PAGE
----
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Transport Layer

Transport Layer

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Transport Layer

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  1. Transport Layer Computer Networks

  2. Where are we?

  3. Recall • Network Layer • Provides host-to-host communication • Source and destination addresses identify host interfaces • Machine-to-machine networking

  4. Transport Protocols • Provide application-to-application communication • Need extended addressing mechanism to identify applications • Called end-to-end • Optionally provide: • Reliability • Flow Control • Congestion Control

  5. Example Transport Layer:Transmission Control Protocol (TCP) • Standardized by IETF as RFC 793 • Most popular layer 4 protocol • Connection-oriented protocol • Conceptually between applications and IP • Full-duplex operation • Byte-stream interface • Of utmost importance for this class! • The book: TCP/IP Illustrated, Volume I - W.R. Stevens • Also see: http://condor.depaul.edu/~jkristof/tcp.html

  6. TCP Feature Summary Provides a completely reliable (no data duplication or loss), connection-oriented, full-duplex stream transport service that allows two application programs to form a connection, send data in either direction and then terminate the connection.

  7. Relationship Between TCP and Other Protocols • TCP on one computer uses IP to communicate with TCP on another computer

  8. Apparent Contradiction • IP offers best-effort (unreliable) delivery • TCP uses IP • TCP provides completely reliable transfer • How is this possible?

  9. Achieving Reliability • Reliable connection setup • Reliable data transmission • Reliable connection shutdown

  10. Reliable Data Transmission • Positive Acknowledgement • Receiver returns short message when data arrives • Call an acknowledgement • Retransmission • Sender starts timer whenever message is transmitted • If timer expires before acknowledgement arrives, sender retransmits message

  11. Retransmission Illustrated

  12. How Long Should TCP Wait Before Retransmitting? • Time for acknowledgement to arrive depends on • Distance to destination • Current traffic conditions • Multiple connections can be open simultaneously • Traffic conditions change rapidly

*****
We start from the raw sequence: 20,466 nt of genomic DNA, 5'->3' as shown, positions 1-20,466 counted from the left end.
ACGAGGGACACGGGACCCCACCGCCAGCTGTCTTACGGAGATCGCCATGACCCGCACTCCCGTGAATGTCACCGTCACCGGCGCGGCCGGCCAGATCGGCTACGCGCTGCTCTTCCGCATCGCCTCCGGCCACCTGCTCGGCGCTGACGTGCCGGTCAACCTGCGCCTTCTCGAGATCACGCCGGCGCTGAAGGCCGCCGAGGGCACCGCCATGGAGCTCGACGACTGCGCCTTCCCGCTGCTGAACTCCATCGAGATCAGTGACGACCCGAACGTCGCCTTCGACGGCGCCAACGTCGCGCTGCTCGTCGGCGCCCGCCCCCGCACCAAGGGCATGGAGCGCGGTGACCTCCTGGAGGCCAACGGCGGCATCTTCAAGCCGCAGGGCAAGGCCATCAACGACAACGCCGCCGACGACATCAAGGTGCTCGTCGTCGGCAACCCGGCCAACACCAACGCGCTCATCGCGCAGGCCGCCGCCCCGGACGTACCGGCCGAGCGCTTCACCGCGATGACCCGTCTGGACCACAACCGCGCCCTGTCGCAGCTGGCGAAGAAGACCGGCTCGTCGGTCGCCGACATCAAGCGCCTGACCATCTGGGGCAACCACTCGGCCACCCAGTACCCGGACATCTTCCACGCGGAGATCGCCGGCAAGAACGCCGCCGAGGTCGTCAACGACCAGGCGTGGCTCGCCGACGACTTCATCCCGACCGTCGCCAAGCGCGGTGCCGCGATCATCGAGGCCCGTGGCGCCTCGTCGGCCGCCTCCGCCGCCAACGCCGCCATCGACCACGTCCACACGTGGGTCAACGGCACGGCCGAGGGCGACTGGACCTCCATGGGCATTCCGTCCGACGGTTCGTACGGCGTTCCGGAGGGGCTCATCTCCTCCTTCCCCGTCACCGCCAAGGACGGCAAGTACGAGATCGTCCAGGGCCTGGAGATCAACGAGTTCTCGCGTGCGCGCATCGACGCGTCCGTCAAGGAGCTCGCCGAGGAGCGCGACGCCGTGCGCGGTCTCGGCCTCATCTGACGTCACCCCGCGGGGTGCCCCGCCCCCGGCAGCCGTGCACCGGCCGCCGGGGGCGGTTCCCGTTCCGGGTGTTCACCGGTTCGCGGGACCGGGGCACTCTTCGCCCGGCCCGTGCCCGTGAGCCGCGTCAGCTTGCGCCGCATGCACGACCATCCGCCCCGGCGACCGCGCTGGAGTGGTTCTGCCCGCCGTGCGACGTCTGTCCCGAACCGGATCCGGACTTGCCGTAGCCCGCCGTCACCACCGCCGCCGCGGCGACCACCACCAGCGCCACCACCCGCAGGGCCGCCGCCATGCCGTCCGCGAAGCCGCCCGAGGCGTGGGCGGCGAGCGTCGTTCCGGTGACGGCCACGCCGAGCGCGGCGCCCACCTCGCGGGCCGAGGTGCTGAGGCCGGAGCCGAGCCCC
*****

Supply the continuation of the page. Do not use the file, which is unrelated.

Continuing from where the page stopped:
13. Important Point The delay required for data to reach a destination and an acknowledgement to return depends on traffic in the internet as well as the distance to the destination. Since it allows multiple application programs to communicate with multiple destinations concurrently, TCP must handle a variety of delays that can change rapidly.

  14. Solving the Retransmission Problem • Keep estimate of round trip time on each connection • Use current estimate to set retransmission timer • Known as adaptive retransmission • Key to TCP’s success

  15. Adaptive Retransmission Illustrated • Timeout depends on current round-trip estimate

  16. TCP Flow Control • Receiver • Advertises available buffer space • Called the window • Sender • Can send up to entire window before ACK arrives • Also called a sliding window protocol

  17. Window Advertisement • Each acknowledgement carries new window information • Called window advertisement • Can be zero (called closed window) • Interpretation: I have received up through X and can take Y more octets

  18. Window Advertisement Illustrated

  19. Another View: Sliding Window Illustrated

  20. Startup and Shutdown • Connection Startup • Must be reliable • Connection Shutdown • Must be graceful • Difficult

  21. Why Startup/Shutdown is Difficult • Segments can be • lost • duplicated • delayed • delivered out of order • either side can crash • either side can reboot • Need to avoid duplicate shutdown "message” from affecting later connection

  22. TCP’s Startup Solution • Use three-message exchange • Known as the 3-way handshake • Necessary and sufficient for unambiguous, reliable startup • SYN messages used for connection establishment

  23. 3-Way Handshake Illustrated

  24. TCP’s Shutdown Illustrated

  25. Byte Stream Sequencing • Segments are labeled with a sequence number • Protects from out-of-order delivery • 32-bit number • Limited size of byte stream? • Initial Sequence Numbers (ISNs) must be exchanged at TCP connection establishment

  26. More Complete Illustration of the 3-Way Handshake

  27. Application Multiplexing • Cannot extend IP address • No unused bits • Cannot use OS dependent quantity • Process ID • Task number • Job name • Must work on all computer systems

  28. Application Multiplexing Illustrated

  29. Protocol Ports • Each application assigned a unique integer • Server • Follows standard • Always uses same port number • Usually uses lower port numbers • Client • Obtains unused port from protocol software • Usually uses higher port numbers

  30. Protocol Port Example • Web server application is assigned port 80 • Web client application obtains port 32938 • TCP segment sent from client to server has • source port number 32938 • destination port number 80 • When web server responds, TCP segment has • source port number 80 • destination port number 32938

  31. Standard Protocol Ports • See http://www.iana.org for standard protocol port assignments • See /etc/services in UNIX systems and \winnt\system32\drivers\etc\services in Windows NT

  32. TCP Segment Format

  33. Example Transport Layer: User Datagram Protocol (UDP) • Unreliable message delivery • Connectionless protocol • No flow control (no window) • No error recovery (no ACKs) • Provides application multiplexing • Error detection optional (checksum field)

  34. UDP Message Format